With subscription streaming services such as Netflix, Amazon Prime Video, HBO Max, Hulu and Disney+ having reached market saturation in the United States, the need to expand internationally is driving services to focus on niche foreign territories.
While SVOD pioneer Netflix is available globally, except in China, and Prime Video, and Disney+ have a strong presence in select European markets, with Disney also enjoying market leadership in India thanks to the acquisition of streaming service Hotstar in the 20th Century Fox merger.
Ampere Analysis finds that a key theme in 2022 will be the continued rollout of the international OTT services beyond the launch markets of the U.S. and Western Europe. Specifically, Disney+ is looking to launch in the greater Europe, Middle East and African regions in the summer, while HBO Max eyes Eastern Europe. Paramount+ and NBC Universal’s Peacock are working together to also establish a foothold in Eastern Europe.
“As of the end of 2021, Netflix will be present in over [33%] of Western European homes, and Amazon Prime Video in over [20%],” analyst Tony Maroulis said on a webcast. “Having two strong established players in the market puts new entrants in a very difficult position as they’re competing for the lower-down places.”
Ampere contends that streaming services are able to grow regional subscriber bases through the investment of localized content. Although there is high engagement with Hollywood movies, there’s actually higher engagement for local TV shows and films, according to analyst Minal Modha.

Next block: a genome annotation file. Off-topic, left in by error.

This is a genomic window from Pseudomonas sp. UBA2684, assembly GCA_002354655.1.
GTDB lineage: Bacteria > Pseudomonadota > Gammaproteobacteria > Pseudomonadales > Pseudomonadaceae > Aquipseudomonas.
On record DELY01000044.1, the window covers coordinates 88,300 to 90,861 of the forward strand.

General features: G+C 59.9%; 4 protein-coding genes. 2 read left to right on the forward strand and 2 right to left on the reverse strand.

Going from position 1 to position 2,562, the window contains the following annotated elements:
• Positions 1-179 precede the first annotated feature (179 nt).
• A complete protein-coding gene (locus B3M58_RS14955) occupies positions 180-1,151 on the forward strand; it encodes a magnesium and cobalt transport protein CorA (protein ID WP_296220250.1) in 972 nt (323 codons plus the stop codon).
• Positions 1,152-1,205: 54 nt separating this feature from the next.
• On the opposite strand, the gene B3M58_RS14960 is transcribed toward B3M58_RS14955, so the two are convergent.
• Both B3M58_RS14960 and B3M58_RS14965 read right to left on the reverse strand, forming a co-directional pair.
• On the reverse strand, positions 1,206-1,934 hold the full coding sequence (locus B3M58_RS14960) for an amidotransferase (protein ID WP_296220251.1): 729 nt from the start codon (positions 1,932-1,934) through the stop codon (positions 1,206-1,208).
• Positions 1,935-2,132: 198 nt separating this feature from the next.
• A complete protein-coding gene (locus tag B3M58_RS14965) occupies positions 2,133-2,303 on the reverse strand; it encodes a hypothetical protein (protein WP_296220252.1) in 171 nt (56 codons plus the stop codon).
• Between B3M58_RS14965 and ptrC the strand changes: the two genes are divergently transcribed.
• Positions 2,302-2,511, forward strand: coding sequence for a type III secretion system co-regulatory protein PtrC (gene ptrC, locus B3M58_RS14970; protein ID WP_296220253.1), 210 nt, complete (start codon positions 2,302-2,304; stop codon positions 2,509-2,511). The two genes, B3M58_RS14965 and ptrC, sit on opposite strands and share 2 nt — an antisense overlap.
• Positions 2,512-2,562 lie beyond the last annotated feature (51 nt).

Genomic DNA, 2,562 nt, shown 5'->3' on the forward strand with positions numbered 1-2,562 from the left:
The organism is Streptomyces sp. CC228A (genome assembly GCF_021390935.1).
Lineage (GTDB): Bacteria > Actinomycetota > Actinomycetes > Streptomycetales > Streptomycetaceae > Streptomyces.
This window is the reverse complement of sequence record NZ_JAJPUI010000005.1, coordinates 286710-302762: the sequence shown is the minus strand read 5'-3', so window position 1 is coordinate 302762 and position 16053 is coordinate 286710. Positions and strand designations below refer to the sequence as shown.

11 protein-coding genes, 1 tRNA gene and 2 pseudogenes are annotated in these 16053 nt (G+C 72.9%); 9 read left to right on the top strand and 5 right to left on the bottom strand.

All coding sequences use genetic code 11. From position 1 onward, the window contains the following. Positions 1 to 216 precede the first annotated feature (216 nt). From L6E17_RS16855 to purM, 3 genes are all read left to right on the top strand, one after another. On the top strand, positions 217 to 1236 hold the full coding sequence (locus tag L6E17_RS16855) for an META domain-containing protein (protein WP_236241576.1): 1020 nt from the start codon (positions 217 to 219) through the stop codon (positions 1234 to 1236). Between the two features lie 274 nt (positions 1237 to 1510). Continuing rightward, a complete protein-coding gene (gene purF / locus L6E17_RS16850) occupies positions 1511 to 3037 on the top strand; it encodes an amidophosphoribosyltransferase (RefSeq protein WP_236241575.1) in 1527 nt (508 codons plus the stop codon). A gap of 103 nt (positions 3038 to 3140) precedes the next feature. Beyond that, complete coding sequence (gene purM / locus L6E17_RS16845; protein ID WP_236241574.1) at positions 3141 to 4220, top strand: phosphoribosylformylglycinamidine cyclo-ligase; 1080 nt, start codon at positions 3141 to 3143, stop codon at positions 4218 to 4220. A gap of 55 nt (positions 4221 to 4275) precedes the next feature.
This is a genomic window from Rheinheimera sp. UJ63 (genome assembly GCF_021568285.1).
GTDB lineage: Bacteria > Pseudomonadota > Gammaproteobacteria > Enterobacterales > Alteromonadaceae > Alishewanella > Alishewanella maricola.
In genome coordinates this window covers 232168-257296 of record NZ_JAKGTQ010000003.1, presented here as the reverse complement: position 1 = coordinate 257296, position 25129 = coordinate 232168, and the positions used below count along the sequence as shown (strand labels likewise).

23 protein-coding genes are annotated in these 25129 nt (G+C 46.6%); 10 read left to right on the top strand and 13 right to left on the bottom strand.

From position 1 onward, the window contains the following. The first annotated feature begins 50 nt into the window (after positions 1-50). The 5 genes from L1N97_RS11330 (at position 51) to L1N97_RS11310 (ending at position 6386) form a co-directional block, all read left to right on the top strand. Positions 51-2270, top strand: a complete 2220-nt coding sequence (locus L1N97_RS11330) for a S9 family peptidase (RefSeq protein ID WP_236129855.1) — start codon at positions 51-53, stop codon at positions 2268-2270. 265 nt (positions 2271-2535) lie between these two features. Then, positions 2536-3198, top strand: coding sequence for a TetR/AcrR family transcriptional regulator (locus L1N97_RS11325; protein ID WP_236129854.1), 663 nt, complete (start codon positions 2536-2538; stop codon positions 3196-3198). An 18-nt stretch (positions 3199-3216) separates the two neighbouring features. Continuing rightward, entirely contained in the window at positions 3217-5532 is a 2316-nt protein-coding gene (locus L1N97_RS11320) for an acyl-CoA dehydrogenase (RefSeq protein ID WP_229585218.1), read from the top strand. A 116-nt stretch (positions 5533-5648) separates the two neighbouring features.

“Netflix and Prime Video are beginning to tap into this in order to grow their subscriber bases in these countries,” Modha said.
Lottie Towler, research manager at London-based Ampere, contends that with the availability of international content growing, user demand for the content is increasing as well.
“Netflix Top 10s show that the worldwide success of a [French series] like “Lupin,” which did very well in Western Europe, also resonated with audiences further afield, in markets in Latin American and Asia Pacific,” Towler said.
Modha says that a deeper dive into Netflix and Prime Video subscribers finds that their local content interest is reflected at the macro level.
“What this means is that by tapping into local content production hubs, Netflix and Amazon will not only be able to attract new subscribers, they’ll also be able to satisfy the desires of their current subscriber base,” she said.
As streaming platforms diversify their content offerings targeting different markets, consumers are likely to see more partnerships with local production companies, according to Towler.
“We’re also likely to see more acquisitions, particularly as the pool of available studio titles to license gets smaller and smaller,” she said.